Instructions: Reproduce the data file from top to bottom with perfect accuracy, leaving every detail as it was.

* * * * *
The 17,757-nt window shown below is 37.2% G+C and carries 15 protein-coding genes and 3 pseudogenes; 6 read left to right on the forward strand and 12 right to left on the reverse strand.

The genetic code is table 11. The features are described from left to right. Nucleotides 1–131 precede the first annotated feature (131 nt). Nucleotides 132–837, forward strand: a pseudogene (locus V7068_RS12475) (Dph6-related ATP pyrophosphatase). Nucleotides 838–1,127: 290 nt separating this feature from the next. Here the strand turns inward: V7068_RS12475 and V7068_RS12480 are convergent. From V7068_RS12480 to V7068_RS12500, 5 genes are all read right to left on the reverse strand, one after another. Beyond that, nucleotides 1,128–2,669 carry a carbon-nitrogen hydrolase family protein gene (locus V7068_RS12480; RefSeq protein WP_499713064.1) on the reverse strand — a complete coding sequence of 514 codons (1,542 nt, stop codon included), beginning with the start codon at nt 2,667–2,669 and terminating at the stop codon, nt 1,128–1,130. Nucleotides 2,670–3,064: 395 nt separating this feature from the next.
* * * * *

The 17,757-nt window shown below is 37.2% G+C and carries 15 protein-coding genes and 3 pseudogenes; 6 read left to right on the forward strand and 12 right to left on the reverse strand.

The genetic code is table 11. The features are described from left to right. Nucleotides 1–131 precede the first annotated feature (131 nt). Nucleotides 132–837, forward strand: a pseudogene (locus V7068_RS12475) (Dph6-related ATP pyrophosphatase). Nucleotides 838–1,127: 290 nt separating this feature from the next. Here the strand turns inward: V7068_RS12475 and V7068_RS12480 are convergent. From V7068_RS12480 to V7068_RS12500, 5 genes are all read right to left on the reverse strand, one after another. Beyond that, nucleotides 1,128–2,669 carry a carbon-nitrogen hydrolase family protein gene (locus V7068_RS12480; RefSeq protein WP_499713064.1) on the reverse strand — a complete coding sequence of 514 codons (1,542 nt, stop codon included), beginning with the start codon at nt 2,667–2,669 and terminating at the stop codon, nt 1,128–1,130. Nucleotides 2,670–3,064: 395 nt separating this feature from the next.